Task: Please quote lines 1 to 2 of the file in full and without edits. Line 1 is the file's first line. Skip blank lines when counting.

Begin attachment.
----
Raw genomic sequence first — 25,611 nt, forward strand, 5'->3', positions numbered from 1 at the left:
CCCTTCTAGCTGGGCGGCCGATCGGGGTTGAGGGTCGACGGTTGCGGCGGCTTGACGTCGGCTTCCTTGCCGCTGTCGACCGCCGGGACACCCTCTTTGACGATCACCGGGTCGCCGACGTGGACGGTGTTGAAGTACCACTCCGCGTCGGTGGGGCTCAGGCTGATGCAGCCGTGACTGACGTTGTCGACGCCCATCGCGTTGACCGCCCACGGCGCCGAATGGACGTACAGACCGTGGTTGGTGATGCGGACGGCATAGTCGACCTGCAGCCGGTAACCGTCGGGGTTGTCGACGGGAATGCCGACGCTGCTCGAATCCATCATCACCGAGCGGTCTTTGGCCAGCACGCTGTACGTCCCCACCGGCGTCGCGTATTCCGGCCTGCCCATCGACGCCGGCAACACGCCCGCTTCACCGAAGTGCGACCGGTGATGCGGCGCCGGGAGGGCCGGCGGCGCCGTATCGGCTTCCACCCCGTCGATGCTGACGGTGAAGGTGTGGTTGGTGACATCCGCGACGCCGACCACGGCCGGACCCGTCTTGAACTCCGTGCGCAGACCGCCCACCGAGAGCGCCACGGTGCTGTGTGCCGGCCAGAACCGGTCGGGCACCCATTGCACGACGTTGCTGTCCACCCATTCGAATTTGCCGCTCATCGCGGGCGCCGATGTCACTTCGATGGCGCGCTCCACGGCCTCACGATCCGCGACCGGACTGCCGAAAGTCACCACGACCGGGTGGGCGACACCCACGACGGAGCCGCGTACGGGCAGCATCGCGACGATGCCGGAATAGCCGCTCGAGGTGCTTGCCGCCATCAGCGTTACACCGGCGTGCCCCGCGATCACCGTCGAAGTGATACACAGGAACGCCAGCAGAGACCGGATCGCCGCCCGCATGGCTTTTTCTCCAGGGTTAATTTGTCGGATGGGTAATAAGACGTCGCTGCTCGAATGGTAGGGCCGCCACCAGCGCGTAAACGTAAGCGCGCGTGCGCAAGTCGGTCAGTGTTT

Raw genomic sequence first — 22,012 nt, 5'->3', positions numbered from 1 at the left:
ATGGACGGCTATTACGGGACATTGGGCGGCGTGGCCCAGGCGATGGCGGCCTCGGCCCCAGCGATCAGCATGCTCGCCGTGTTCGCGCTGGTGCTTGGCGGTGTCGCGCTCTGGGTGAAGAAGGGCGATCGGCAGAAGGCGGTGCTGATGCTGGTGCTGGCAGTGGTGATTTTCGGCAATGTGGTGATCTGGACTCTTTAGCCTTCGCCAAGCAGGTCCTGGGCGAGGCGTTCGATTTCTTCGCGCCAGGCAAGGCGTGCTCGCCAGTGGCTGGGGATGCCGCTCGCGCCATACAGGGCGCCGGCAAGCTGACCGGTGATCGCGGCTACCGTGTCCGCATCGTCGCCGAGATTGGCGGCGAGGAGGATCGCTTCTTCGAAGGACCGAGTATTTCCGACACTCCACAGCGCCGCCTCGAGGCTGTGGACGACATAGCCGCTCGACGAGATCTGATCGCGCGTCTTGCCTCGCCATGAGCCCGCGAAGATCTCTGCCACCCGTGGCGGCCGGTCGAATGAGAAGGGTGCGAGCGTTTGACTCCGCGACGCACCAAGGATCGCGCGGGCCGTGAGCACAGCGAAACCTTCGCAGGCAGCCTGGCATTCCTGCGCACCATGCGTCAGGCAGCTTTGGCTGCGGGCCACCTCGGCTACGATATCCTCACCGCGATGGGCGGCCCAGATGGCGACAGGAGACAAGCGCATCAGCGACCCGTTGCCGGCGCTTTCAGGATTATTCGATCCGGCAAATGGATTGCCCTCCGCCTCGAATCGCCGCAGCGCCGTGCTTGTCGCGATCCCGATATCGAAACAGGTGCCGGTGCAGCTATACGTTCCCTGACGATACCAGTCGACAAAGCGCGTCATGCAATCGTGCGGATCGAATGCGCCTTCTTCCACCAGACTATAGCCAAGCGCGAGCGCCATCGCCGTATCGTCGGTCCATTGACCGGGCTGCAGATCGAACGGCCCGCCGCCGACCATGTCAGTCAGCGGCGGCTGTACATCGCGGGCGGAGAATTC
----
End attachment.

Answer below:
Raw genomic sequence first — 25,611 nt, forward strand, 5'->3', positions numbered from 1 at the left:
CCCTTCTAGCTGGGCGGCCGATCGGGGTTGAGGGTCGACGGTTGCGGCGGCTTGACGTCGGCTTCCTTGCCGCTGTCGACCGCCGGGACACCCTCTTTGACGATCACCGGGTCGCCGACGTGGACGGTGTTGAAGTACCACTCCGCGTCGGTGGGGCTCAGGCTGATGCAGCCGTGACTGACGTTGTCGACGCCCATCGCGTTGACCGCCCACGGCGCCGAATGGACGTACAGACCGTGGTTGGTGATGCGGACGGCATAGTCGACCTGCAGCCGGTAACCGTCGGGGTTGTCGACGGGAATGCCGACGCTGCTCGAATCCATCATCACCGAGCGGTCTTTGGCCAGCACGCTGTACGTCCCCACCGGCGTCGCGTATTCCGGCCTGCCCATCGACGCCGGCAACACGCCCGCTTCACCGAAGTGCGACCGGTGATGCGGCGCCGGGAGGGCCGGCGGCGCCGTATCGGCTTCCACCCCGTCGATGCTGACGGTGAAGGTGTGGTTGGTGACATCCGCGACGCCGACCACGGCCGGACCCGTCTTGAACTCCGTGCGCAGACCGCCCACCGAGAGCGCCACGGTGCTGTGTGCCGGCCAGAACCGGTCGGGCACCCATTGCACGACGTTGCTGTCCACCCATTCGAATTTGCCGCTCATCGCGGGCGCCGATGTCACTTCGATGGCGCGCTCCACGGCCTCACGATCCGCGACCGGACTGCCGAAAGTCACCACGACCGGGTGGGCGACACCCACGACGGAGCCGCGTACGGGCAGCATCGCGACGATGCCGGAATAGCCGCTCGAGGTGCTTGCCGCCATCAGCGTTACACCGGCGTGCCCCGCGATCACCGTCGAAGTGATACACAGGAACGCCAGCAGAGACCGGATCGCCGCCCGCATGGCTTTTTCTCCAGGGTTAATTTGTCGGATGGGTAATAAGACGTCGCTGCTCGAATGGTAGGGCCGCCACCAGCGCGTAAACGTAAGCGCGCGTGCGCAAGTCGGTCAGTGTTT